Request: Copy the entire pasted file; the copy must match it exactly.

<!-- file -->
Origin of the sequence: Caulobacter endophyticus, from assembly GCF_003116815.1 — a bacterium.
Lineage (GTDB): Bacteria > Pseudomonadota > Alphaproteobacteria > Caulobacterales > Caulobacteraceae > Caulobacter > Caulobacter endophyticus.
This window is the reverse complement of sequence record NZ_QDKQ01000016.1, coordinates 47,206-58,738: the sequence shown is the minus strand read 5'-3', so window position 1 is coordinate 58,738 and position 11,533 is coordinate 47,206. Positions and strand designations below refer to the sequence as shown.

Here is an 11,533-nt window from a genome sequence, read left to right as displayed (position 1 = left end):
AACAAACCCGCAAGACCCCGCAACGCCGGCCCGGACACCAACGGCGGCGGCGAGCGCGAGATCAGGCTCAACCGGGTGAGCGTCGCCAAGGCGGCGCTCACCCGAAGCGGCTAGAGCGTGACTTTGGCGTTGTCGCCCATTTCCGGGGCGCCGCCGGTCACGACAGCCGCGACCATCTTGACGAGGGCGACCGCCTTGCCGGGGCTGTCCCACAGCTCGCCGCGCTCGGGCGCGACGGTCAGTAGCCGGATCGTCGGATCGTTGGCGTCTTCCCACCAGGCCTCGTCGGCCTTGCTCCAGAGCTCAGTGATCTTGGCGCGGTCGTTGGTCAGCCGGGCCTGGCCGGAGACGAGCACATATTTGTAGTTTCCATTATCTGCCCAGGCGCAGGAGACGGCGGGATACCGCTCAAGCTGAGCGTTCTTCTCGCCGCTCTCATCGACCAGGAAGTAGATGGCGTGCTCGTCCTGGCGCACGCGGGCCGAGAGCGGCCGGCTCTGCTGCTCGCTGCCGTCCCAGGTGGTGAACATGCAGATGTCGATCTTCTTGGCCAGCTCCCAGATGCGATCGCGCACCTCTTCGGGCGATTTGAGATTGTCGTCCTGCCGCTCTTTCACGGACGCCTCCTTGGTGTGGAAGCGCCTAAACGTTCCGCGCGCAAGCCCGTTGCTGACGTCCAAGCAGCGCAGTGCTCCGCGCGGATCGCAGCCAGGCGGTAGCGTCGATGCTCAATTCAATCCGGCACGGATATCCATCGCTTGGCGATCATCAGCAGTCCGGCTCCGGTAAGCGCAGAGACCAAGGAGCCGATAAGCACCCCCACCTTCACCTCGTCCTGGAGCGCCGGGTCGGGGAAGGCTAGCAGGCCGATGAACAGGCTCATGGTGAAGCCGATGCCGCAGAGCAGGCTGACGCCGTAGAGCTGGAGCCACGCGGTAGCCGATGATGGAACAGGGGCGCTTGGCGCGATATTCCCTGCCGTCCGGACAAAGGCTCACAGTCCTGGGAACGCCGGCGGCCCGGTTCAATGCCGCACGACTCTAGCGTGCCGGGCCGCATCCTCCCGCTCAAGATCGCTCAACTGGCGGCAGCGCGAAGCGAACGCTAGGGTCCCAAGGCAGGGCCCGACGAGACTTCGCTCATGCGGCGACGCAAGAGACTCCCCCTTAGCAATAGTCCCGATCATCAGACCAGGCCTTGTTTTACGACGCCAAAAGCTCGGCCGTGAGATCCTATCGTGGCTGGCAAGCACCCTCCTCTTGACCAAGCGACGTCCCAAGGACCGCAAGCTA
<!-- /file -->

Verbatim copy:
Origin of the sequence: Caulobacter endophyticus, from assembly GCF_003116815.1 — a bacterium.
Lineage (GTDB): Bacteria > Pseudomonadota > Alphaproteobacteria > Caulobacterales > Caulobacteraceae > Caulobacter > Caulobacter endophyticus.
This window is the reverse complement of sequence record NZ_QDKQ01000016.1, coordinates 47,206-58,738: the sequence shown is the minus strand read 5'-3', so window position 1 is coordinate 58,738 and position 11,533 is coordinate 47,206. Positions and strand designations below refer to the sequence as shown.

Here is an 11,533-nt window from a genome sequence, read left to right as displayed (position 1 = left end):
AACAAACCCGCAAGACCCCGCAACGCCGGCCCGGACACCAACGGCGGCGGCGAGCGCGAGATCAGGCTCAACCGGGTGAGCGTCGCCAAGGCGGCGCTCACCCGAAGCGGCTAGAGCGTGACTTTGGCGTTGTCGCCCATTTCCGGGGCGCCGCCGGTCACGACAGCCGCGACCATCTTGACGAGGGCGACCGCCTTGCCGGGGCTGTCCCACAGCTCGCCGCGCTCGGGCGCGACGGTCAGTAGCCGGATCGTCGGATCGTTGGCGTCTTCCCACCAGGCCTCGTCGGCCTTGCTCCAGAGCTCAGTGATCTTGGCGCGGTCGTTGGTCAGCCGGGCCTGGCCGGAGACGAGCACATATTTGTAGTTTCCATTATCTGCCCAGGCGCAGGAGACGGCGGGATACCGCTCAAGCTGAGCGTTCTTCTCGCCGCTCTCATCGACCAGGAAGTAGATGGCGTGCTCGTCCTGGCGCACGCGGGCCGAGAGCGGCCGGCTCTGCTGCTCGCTGCCGTCCCAGGTGGTGAACATGCAGATGTCGATCTTCTTGGCCAGCTCCCAGATGCGATCGCGCACCTCTTCGGGCGATTTGAGATTGTCGTCCTGCCGCTCTTTCACGGACGCCTCCTTGGTGTGGAAGCGCCTAAACGTTCCGCGCGCAAGCCCGTTGCTGACGTCCAAGCAGCGCAGTGCTCCGCGCGGATCGCAGCCAGGCGGTAGCGTCGATGCTCAATTCAATCCGGCACGGATATCCATCGCTTGGCGATCATCAGCAGTCCGGCTCCGGTAAGCGCAGAGACCAAGGAGCCGATAAGCACCCCCACCTTCACCTCGTCCTGGAGCGCCGGGTCGGGGAAGGCTAGCAGGCCGATGAACAGGCTCATGGTGAAGCCGATGCCGCAGAGCAGGCTGACGCCGTAGAGCTGGAGCCACGCGGTAGCCGATGATGGAACAGGGGCGCTTGGCGCGATATTCCCTGCCGTCCGGACAAAGGCTCACAGTCCTGGGAACGCCGGCGGCCCGGTTCAATGCCGCACGACTCTAGCGTGCCGGGCCGCATCCTCCCGCTCAAGATCGCTCAACTGGCGGCAGCGCGAAGCGAACGCTAGGGTCCCAAGGCAGGGCCCGACGAGACTTCGCTCATGCGGCGACGCAAGAGACTCCCCCTTAGCAATAGTCCCGATCATCAGACCAGGCCTTGTTTTACGACGCCAAAAGCTCGGCCGTGAGATCCTATCGTGGCTGGCAAGCACCCTCCTCTTGACCAAGCGACGTCCCAAGGACCGCAAGCTA